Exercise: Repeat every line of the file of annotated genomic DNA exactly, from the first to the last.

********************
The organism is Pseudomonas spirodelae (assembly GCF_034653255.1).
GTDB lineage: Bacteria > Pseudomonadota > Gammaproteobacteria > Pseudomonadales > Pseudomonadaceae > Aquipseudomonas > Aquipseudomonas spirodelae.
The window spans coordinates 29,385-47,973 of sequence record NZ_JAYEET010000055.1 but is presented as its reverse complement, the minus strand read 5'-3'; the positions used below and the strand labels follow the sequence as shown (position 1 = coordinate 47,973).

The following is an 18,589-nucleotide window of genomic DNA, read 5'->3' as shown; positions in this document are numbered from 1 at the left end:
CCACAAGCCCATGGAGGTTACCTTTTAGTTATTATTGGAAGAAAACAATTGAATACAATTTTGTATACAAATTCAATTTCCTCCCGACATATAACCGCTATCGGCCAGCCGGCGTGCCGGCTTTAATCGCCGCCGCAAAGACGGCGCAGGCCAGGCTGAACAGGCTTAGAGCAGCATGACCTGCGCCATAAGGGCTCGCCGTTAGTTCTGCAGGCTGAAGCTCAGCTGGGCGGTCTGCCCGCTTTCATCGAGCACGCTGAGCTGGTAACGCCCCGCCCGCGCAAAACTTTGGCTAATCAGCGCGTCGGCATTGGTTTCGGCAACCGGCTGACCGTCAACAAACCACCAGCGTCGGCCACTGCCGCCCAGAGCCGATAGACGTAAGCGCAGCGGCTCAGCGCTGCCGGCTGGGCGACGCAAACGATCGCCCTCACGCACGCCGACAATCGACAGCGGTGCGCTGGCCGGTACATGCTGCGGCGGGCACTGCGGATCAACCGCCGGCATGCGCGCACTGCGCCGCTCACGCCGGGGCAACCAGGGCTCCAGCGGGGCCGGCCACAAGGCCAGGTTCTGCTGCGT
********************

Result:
The organism is Pseudomonas spirodelae (assembly GCF_034653255.1).
GTDB lineage: Bacteria > Pseudomonadota > Gammaproteobacteria > Pseudomonadales > Pseudomonadaceae > Aquipseudomonas > Aquipseudomonas spirodelae.
The window spans coordinates 29,385-47,973 of sequence record NZ_JAYEET010000055.1 but is presented as its reverse complement, the minus strand read 5'-3'; the positions used below and the strand labels follow the sequence as shown (position 1 = coordinate 47,973).

The following is an 18,589-nucleotide window of genomic DNA, read 5'->3' as shown; positions in this document are numbered from 1 at the left end:
CCACAAGCCCATGGAGGTTACCTTTTAGTTATTATTGGAAGAAAACAATTGAATACAATTTTGTATACAAATTCAATTTCCTCCCGACATATAACCGCTATCGGCCAGCCGGCGTGCCGGCTTTAATCGCCGCCGCAAAGACGGCGCAGGCCAGGCTGAACAGGCTTAGAGCAGCATGACCTGCGCCATAAGGGCTCGCCGTTAGTTCTGCAGGCTGAAGCTCAGCTGGGCGGTCTGCCCGCTTTCATCGAGCACGCTGAGCTGGTAACGCCCCGCCCGCGCAAAACTTTGGCTAATCAGCGCGTCGGCATTGGTTTCGGCAACCGGCTGACCGTCAACAAACCACCAGCGTCGGCCACTGCCGCCCAGAGCCGATAGACGTAAGCGCAGCGGCTCAGCGCTGCCGGCTGGGCGACGCAAACGATCGCCCTCACGCACGCCGACAATCGACAGCGGTGCGCTGGCCGGTACATGCTGCGGCGGGCACTGCGGATCAACCGCCGGCATGCGCGCACTGCGCCGCTCACGCCGGGGCAACCAGGGCTCCAGCGGGGCCGGCCACAAGGCCAGGTTCTGCTGCGT